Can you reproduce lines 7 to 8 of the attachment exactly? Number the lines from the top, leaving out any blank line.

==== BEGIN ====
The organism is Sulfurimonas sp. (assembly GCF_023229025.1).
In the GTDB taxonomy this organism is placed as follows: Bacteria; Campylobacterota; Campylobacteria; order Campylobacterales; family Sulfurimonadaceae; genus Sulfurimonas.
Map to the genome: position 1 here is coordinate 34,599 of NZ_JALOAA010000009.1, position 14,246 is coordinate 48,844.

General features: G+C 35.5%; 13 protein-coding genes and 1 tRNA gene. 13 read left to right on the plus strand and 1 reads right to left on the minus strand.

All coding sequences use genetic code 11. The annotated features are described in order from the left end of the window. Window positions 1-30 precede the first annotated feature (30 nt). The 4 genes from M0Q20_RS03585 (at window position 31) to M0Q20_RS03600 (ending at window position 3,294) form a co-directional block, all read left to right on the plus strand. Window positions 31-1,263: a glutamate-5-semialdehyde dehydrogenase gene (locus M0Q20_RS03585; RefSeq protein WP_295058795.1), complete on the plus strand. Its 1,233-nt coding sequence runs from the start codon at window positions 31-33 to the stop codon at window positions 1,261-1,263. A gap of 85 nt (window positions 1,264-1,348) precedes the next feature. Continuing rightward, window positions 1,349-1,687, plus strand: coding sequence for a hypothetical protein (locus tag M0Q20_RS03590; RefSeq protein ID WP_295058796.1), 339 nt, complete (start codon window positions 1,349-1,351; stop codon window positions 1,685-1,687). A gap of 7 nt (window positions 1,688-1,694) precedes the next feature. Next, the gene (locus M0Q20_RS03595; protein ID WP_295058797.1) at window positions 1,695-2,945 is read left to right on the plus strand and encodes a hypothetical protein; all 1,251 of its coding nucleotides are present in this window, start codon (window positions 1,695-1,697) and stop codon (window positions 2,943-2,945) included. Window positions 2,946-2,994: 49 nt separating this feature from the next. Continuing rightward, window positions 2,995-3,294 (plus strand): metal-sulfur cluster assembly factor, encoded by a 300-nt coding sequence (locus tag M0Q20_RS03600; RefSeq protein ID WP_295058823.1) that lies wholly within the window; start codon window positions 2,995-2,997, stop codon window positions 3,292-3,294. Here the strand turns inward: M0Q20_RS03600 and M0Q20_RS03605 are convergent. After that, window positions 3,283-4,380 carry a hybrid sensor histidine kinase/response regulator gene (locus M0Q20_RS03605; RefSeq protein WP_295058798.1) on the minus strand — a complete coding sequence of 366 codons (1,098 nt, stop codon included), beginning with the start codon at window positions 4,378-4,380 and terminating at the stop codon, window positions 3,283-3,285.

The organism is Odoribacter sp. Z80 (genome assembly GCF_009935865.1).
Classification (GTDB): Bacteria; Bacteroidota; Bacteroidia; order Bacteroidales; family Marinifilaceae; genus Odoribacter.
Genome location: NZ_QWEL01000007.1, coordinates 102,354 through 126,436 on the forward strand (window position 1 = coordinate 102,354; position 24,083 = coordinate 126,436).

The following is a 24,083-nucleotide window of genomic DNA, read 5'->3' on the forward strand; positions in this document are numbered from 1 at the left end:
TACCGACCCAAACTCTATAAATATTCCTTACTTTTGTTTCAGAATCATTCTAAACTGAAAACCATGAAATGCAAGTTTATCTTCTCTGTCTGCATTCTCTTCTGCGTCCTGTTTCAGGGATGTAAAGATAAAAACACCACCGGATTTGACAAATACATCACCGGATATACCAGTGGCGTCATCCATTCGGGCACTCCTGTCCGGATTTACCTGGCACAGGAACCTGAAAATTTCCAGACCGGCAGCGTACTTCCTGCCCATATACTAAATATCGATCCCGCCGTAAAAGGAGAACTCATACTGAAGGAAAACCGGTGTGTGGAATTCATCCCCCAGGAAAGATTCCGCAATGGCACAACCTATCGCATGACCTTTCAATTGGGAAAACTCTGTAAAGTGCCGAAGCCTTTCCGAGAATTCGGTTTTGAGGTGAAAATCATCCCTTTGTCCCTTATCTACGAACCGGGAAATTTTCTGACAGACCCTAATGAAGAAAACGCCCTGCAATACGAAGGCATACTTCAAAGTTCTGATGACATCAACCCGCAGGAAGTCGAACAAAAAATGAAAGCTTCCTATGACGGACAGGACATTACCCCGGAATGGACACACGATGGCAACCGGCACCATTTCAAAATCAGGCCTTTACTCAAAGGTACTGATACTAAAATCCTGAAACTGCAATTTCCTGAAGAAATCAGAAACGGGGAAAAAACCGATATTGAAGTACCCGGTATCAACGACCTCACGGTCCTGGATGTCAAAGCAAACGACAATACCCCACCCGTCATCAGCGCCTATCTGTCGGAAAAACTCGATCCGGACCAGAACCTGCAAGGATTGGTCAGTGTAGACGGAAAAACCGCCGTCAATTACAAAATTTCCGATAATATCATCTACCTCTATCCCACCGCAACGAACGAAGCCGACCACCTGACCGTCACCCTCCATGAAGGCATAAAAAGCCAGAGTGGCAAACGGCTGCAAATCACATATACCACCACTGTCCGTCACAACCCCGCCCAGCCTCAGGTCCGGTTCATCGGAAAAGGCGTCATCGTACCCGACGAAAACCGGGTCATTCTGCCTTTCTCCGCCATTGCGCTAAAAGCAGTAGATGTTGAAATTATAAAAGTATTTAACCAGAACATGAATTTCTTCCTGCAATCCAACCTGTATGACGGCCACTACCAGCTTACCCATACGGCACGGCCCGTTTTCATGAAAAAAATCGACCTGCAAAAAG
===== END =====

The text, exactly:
Classification (GTDB): Bacteria; Bacteroidota; Bacteroidia; order Bacteroidales; family Marinifilaceae; genus Odoribacter.
Genome location: NZ_QWEL01000007.1, coordinates 102,354 through 126,436 on the forward strand (window position 1 = coordinate 102,354; position 24,083 = coordinate 126,436).